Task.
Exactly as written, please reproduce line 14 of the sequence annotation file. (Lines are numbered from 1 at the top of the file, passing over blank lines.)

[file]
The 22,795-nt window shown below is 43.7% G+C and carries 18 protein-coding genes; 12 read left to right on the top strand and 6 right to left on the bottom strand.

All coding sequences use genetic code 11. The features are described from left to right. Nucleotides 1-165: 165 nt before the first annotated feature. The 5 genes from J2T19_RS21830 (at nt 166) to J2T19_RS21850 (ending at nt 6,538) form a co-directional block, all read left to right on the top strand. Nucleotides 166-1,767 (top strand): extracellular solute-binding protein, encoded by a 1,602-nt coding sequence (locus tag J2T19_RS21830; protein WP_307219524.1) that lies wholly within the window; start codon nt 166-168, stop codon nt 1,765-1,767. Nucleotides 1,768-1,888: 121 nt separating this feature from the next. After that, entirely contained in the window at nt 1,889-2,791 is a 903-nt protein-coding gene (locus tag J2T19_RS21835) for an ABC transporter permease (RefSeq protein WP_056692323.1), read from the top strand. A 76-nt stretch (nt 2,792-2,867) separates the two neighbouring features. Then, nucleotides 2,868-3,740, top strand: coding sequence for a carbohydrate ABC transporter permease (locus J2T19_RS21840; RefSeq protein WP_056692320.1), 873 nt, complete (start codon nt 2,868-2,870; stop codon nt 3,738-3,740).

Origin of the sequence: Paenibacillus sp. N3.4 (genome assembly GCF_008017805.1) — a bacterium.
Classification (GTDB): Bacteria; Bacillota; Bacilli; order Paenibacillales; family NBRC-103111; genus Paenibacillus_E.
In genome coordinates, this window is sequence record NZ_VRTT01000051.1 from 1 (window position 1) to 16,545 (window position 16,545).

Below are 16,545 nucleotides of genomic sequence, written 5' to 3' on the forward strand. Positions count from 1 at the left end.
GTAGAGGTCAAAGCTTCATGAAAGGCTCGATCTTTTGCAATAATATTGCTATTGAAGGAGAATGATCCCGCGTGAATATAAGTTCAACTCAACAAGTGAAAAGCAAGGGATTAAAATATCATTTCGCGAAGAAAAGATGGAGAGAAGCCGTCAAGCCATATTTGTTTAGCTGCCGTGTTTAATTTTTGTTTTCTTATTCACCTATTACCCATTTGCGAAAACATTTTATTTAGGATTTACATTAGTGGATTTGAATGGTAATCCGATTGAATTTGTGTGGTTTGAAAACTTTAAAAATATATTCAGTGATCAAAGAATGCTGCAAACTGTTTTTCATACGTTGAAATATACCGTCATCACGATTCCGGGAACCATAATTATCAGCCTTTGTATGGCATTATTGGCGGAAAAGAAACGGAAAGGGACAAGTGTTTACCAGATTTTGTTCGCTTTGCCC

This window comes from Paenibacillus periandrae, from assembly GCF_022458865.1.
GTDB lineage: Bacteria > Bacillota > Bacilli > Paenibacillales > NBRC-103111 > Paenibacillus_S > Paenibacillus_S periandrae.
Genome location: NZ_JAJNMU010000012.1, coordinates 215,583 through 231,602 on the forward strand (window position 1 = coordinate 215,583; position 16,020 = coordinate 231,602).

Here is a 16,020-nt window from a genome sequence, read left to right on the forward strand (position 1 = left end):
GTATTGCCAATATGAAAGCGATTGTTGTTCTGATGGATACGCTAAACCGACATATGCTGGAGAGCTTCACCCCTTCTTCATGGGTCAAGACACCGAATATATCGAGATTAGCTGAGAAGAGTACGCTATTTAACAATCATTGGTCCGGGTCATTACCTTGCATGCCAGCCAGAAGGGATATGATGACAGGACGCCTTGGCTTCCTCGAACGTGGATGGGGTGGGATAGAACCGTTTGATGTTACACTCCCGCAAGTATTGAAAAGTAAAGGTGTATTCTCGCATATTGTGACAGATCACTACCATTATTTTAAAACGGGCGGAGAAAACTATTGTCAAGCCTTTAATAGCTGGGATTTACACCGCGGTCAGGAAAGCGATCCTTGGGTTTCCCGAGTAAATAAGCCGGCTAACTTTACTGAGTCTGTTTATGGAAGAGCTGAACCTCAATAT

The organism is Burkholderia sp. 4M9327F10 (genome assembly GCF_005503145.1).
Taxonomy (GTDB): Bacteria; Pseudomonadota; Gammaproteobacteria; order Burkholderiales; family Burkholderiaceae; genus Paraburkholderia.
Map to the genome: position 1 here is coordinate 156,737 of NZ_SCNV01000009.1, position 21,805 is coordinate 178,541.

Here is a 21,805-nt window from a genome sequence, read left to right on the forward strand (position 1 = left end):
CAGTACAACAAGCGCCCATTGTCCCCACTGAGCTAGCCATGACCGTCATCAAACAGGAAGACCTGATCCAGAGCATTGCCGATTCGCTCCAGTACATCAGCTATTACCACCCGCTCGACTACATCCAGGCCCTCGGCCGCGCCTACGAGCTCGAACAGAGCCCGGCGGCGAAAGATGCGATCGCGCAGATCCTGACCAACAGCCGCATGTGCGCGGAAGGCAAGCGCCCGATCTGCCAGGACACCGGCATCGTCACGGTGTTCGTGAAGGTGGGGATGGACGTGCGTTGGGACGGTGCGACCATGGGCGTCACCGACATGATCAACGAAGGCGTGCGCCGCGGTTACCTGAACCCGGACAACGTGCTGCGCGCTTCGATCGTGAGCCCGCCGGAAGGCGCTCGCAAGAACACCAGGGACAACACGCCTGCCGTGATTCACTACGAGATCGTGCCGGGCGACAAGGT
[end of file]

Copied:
Taxonomy (GTDB): Bacteria; Pseudomonadota; Gammaproteobacteria; order Burkholderiales; family Burkholderiaceae; genus Paraburkholderia.